With this maker – as with Ralph Gout, about whom I wrote in Antiquarian Horology, June 2016 – the son lacked the father’s craft skills as well as business acumen. As a result it was under the father’s name that the business was carried on after his death. This assured a maintenance of reputation for a while and demonstrates that the concept of a trusted, quality ‘Brand’ was as commercially important in Victorian times as it is today.
My new subject managed to get through a seven figure (in current value terms) legacy in just 11 years. There are indications that this came about through overtrading with a reliance on high sales volumes with small profit margins, the carrying of excessive amounts of stock and a move to high-overheads premises. There is however also a strand which is all too typical of late Victorian urban society – chronic ill health brought about by environmental factors. The son contracted TB and was forced to relocate to the coast, where he nevertheless died decades short of his three-score-and-ten and no longer a well-known watchmaker/retailer and jeweller, but a humble boarding house keeper.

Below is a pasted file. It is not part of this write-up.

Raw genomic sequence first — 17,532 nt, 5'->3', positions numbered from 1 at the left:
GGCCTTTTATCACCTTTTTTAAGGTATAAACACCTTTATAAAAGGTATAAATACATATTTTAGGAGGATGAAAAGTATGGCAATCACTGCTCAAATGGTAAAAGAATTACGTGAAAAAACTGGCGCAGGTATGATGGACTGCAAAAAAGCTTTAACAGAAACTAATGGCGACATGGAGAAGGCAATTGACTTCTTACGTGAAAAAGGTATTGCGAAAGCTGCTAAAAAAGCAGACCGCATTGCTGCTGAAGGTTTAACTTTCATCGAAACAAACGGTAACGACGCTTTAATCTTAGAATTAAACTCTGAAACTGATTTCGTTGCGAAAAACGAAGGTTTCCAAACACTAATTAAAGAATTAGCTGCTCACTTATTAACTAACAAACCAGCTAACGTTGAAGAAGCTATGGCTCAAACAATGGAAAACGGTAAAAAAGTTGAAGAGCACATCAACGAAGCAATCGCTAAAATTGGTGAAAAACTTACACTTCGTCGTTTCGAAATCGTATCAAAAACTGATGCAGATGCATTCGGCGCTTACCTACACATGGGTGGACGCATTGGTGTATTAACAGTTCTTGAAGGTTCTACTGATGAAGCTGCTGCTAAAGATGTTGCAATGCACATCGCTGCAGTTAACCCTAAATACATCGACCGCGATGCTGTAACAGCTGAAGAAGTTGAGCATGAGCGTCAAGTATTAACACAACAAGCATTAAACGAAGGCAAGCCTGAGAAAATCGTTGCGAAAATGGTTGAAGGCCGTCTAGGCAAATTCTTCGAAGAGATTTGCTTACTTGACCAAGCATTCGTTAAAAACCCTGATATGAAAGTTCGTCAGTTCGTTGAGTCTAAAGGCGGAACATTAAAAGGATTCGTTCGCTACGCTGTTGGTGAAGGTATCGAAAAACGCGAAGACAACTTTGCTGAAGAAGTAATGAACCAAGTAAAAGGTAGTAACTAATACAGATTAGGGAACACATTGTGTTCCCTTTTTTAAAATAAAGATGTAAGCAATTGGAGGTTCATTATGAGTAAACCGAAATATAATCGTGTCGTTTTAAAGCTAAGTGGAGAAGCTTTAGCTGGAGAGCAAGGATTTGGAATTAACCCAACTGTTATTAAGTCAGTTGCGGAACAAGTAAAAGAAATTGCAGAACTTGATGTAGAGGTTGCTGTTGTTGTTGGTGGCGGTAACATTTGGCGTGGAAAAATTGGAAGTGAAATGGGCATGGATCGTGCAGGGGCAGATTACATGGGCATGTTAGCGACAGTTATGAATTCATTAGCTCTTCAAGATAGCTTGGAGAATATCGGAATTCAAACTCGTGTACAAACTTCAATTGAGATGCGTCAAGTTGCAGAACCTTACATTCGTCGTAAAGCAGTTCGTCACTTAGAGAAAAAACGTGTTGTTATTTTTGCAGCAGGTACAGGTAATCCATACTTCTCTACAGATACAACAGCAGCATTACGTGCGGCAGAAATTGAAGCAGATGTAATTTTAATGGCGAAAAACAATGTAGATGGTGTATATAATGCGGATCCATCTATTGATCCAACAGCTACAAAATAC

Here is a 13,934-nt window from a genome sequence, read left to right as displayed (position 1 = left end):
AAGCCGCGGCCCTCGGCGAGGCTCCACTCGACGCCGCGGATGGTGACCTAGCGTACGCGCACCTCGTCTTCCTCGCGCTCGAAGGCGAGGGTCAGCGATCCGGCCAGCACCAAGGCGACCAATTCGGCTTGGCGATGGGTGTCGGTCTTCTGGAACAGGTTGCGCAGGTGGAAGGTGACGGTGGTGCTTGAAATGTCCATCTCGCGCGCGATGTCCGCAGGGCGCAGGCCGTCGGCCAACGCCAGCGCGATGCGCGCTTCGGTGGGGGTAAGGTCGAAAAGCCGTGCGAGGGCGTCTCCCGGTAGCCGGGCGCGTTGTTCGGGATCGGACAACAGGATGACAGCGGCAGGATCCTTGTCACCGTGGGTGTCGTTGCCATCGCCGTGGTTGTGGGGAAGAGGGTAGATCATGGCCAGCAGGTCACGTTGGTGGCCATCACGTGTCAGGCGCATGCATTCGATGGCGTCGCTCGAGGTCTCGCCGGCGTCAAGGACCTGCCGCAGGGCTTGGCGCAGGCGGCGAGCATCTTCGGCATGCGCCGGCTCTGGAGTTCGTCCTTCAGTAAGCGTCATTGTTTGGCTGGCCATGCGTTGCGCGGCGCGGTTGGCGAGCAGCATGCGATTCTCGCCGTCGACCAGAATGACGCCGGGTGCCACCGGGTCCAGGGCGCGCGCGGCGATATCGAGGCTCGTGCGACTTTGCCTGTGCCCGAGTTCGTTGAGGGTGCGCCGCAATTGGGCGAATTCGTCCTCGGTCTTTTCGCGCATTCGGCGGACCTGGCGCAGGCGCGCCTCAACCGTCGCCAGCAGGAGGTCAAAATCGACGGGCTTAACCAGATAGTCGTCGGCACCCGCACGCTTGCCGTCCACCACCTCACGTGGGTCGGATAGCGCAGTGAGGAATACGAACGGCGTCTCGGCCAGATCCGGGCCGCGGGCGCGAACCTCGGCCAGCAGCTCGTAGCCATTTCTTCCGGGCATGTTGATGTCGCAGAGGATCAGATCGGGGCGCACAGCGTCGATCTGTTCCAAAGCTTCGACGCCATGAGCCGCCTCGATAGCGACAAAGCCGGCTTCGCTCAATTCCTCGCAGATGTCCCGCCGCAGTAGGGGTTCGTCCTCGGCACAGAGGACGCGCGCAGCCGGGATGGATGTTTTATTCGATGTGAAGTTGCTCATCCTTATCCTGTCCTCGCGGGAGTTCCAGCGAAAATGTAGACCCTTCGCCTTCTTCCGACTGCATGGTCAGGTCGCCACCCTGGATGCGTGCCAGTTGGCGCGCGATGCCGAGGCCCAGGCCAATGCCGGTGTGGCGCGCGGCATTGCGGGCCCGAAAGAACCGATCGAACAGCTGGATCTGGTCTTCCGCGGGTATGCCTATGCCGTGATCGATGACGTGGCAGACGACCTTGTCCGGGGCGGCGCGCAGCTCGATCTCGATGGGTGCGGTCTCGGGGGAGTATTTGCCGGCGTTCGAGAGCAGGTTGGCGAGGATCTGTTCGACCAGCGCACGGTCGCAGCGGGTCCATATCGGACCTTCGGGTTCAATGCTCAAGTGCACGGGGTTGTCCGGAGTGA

I am aiming to publish a substantial article on this watchmaking family in the autumn/winter.